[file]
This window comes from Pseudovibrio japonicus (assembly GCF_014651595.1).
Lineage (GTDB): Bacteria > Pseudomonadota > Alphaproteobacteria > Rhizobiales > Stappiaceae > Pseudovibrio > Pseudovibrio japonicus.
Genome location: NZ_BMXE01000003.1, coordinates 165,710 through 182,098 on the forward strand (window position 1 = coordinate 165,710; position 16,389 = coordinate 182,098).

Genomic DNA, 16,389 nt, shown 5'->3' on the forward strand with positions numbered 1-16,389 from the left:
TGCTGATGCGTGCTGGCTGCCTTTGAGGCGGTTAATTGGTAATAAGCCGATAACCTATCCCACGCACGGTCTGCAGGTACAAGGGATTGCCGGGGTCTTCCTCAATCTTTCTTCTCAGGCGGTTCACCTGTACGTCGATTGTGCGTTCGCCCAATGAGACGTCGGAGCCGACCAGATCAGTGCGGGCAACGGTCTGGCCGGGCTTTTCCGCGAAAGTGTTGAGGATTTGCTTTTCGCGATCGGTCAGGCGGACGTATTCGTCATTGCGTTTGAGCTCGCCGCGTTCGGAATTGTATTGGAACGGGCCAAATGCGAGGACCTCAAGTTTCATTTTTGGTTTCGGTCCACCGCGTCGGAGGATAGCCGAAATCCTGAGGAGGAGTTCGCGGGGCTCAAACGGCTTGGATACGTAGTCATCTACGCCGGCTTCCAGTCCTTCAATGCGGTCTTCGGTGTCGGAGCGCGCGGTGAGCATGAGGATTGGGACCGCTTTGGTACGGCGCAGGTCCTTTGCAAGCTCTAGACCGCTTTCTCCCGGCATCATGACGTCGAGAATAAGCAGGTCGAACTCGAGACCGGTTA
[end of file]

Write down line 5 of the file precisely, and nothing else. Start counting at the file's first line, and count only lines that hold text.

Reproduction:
TGCTGATGCGTGCTGGCTGCCTTTGAGGCGGTTAATTGGTAATAAGCCGATAACCTATCCCACGCACGGTCTGCAGGTACAAGGGATTGCCGGGGTCTTCCTCAATCTTTCTTCTCAGGCGGTTCACCTGTACGTCGATTGTGCGTTCGCCCAATGAGACGTCGGAGCCGACCAGATCAGTGCGGGCAACGGTCTGGCCGGGCTTTTCCGCGAAAGTGTTGAGGATTTGCTTTTCGCGATCGGTCAGGCGGACGTATTCGTCATTGCGTTTGAGCTCGCCGCGTTCGGAATTGTATTGGAACGGGCCAAATGCGAGGACCTCAAGTTTCATTTTTGGTTTCGGTCCACCGCGTCGGAGGATAGCCGAAATCCTGAGGAGGAGTTCGCGGGGCTCAAACGGCTTGGATACGTAGTCATCTACGCCGGCTTCCAGTCCTTCAATGCGGTCTTCGGTGTCGGAGCGCGCGGTGAGCATGAGGATTGGGACCGCTTTGGTACGGCGCAGGTCCTTTGCAAGCTCTAGACCGCTTTCTCCCGGCATCATGACGTCGAGAATAAGCAGGTCGAACTCGAGACCGGTTA